The Fog Chaser


By Robert Lerose

Published February 9, 2021 By The Rutgers University Alumni Association

Poet Carl Sandburg wrote, “The fog comes / on little cat feet.” In her nearly 40 years of studying ecosystems, Kathleen Weathers has learned that fog’s delicate little footsteps can enrich or poison the environment, depending on what the cat feet carry.

Since the 1980s, Weathers has led many multidisciplinary teams that examined the role of coastal fog in maintaining systems, such as the redwood forests in California. In areas where pollution is present, the fog concentrates the toxic chemicals in the atmosphere. But in southern Africa’s Namib Desert, the fog that rolls in off the ocean is the region’s only source of water. Making sense of these complex webs in our ecological systems fuels Weathers’s curiosity.

When Weathers GSNB’93 was earning her doctorate at Rutgers, she took a research trip in the late 1980s to Torres del Paine National Park in Chile to set up a fog collector. The device was a plexiglass box with an Audi car fan that pulled in and trapped water droplets across a harp-like arrangement of Teflon strands. Weathers wanted to know whether the fog in Chile was as clean as the rain or loaded with pollutants that could harm the environment. It was an otherwise straightforward experiment that was carried out during the reign of Augusto Pinochet, Chile’s notorious dictator.

“It was a logistically dicey trip, we encountered soldiers with Uzis along the way,” Weathers says. “They were at the checkpoints we had to go through and in the public squares in the cities. Also, our equipment was held in customs for quite a long time, which delayed our travel from Punta Arenas to Torres del Paine.”

Undeterred by the armed patrols, she got her answer about the fog there: it contained surprisingly high, but ecologically benign, quantities of nitrogen, whose source was probably the ocean.

Weathers is fascinated by the subtle but profound role that fog and lakes play in the world’s interconnected ecosystems. She grew up on the Michigan side of Lake Michigan and regularly stayed at her grandmother’s house on Lake Sunapee in New Hampshire. Spending time in the White Mountains, she became intensely interested in botany and extreme environments.

In 1984, she began working at the Institute of Ecosystem Studies (now the Cary Institute) in Millbrook, New York, studying the composition of fog water and its role in adding chemicals such as mineral acids to the ecosystem. In her role as a senior scientist, Weathers tracks the movement of airborne and land-based chemicals into our freshwater supply, the spread of harmful algae blooms and toxic bacteria, and the threats they pose to lake-based drinking water. And she’s seen enough to worry that a scarcity of reliably clean fresh water in lakes is a looming crisis.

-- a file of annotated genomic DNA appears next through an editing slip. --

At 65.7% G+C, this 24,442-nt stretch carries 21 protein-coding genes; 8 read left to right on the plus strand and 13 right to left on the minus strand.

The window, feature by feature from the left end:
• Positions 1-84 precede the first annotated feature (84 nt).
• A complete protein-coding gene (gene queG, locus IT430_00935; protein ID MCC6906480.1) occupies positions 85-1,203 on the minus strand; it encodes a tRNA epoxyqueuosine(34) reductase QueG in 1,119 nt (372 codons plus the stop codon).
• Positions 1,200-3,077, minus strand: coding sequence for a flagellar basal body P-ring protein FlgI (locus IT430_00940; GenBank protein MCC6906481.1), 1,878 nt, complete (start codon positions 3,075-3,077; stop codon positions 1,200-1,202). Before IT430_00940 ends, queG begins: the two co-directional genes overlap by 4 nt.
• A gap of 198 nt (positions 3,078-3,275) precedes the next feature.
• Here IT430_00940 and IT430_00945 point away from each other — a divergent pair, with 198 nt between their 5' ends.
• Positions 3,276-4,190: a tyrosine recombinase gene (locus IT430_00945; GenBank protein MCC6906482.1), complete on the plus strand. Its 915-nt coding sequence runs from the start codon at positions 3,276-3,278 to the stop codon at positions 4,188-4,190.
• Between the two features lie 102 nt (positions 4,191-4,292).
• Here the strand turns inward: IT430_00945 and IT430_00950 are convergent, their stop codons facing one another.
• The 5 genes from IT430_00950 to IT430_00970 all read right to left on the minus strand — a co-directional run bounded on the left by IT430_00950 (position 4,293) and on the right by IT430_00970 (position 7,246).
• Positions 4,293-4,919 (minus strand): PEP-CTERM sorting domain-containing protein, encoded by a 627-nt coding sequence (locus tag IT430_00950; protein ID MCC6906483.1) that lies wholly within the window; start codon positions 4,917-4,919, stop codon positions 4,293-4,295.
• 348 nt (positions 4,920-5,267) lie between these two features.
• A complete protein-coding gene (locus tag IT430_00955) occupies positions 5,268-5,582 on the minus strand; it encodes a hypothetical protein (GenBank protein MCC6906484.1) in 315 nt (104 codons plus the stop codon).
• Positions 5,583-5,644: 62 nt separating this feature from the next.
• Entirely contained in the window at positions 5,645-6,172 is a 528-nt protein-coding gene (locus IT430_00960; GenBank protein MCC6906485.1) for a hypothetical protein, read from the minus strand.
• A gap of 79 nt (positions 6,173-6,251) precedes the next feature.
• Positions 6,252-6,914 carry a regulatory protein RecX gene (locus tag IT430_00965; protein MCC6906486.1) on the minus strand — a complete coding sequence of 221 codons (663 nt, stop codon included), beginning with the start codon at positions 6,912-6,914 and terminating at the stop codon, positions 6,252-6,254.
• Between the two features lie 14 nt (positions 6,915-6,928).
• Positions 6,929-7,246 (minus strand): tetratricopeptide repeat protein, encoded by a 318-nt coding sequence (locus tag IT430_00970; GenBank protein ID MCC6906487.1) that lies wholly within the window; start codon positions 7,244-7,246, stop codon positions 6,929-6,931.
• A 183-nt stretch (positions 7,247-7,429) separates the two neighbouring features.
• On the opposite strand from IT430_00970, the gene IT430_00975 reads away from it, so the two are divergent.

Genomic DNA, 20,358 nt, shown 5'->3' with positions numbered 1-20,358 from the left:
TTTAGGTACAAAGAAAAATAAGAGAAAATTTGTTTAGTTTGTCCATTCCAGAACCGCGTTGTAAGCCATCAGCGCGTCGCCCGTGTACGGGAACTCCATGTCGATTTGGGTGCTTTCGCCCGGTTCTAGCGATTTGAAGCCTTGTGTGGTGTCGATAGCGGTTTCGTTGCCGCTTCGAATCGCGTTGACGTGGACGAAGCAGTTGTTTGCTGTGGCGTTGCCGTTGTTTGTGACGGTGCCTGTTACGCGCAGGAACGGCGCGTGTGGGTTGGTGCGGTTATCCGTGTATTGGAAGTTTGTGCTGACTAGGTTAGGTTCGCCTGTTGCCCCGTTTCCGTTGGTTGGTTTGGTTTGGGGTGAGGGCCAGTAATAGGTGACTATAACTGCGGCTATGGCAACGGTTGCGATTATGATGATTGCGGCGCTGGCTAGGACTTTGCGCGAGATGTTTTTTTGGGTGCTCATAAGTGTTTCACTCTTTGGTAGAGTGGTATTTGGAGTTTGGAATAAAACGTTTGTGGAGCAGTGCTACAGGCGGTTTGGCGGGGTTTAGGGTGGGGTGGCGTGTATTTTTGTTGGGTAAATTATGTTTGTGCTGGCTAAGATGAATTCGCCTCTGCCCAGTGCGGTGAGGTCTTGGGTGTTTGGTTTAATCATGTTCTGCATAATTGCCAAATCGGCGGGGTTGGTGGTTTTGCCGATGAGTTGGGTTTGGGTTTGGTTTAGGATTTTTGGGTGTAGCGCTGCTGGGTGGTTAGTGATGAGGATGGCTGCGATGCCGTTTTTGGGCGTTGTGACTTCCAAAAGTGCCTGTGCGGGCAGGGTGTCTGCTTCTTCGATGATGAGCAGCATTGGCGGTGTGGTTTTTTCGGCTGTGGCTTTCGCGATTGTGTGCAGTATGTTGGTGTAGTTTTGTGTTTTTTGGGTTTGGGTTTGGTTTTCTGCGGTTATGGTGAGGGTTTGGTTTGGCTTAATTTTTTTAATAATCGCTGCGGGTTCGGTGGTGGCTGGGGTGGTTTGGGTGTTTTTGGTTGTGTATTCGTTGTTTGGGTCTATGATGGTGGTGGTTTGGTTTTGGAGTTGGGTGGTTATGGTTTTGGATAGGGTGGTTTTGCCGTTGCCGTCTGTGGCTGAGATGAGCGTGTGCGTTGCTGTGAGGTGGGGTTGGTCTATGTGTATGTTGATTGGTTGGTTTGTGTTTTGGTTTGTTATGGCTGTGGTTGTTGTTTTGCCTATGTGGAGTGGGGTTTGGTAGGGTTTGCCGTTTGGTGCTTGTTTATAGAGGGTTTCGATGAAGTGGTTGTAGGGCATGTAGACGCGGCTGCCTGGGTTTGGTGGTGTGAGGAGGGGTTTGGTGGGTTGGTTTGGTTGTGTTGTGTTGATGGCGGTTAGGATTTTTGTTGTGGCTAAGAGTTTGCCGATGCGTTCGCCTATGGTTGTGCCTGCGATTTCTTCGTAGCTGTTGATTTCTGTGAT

Gene Likens, the institute’s founding director, was on the faculty at Rutgers when Weathers entered the doctoral program in ecology and evolution and became her adviser.

“Rutgers has a huge strength in community ecology and population ecology,” Weathers says. “I wanted to fill out my ecological upbringing and knowledge. Rutgers was a great place to do that and it also had this affiliation with the Cary Institute.”

Peter J. Morin, a professor in Rutgers’ Department of Ecology, Evolution, and Natural Resources, took Weathers and classmates on field trips to places like the New Jersey Pine Barrens, a 1.1-million-acre undeveloped ecosystem, that nurtured her thirst for discovery.

“He was inspiring and rigorous in teaching us how to ask and answer ecological questions using elegant and robust experiments,” she says.

At the Cary Institute, Weathers works with international colleagues—a skill honed at Rutgers, where she collaborated with scientists from around the world for the first time. The experience equipped Weathers with a global perspective, rather than just an American academic viewpoint, and the ability to examine ecological issues through a foreign cultural lens.

“Being able to ask questions and answer them about the way the world works is hugely rewarding. But most rewarding is working with early-career colleagues and mentoring young people to solve problems collaboratively. Science doesn’t do itself,” she says. “People do science.”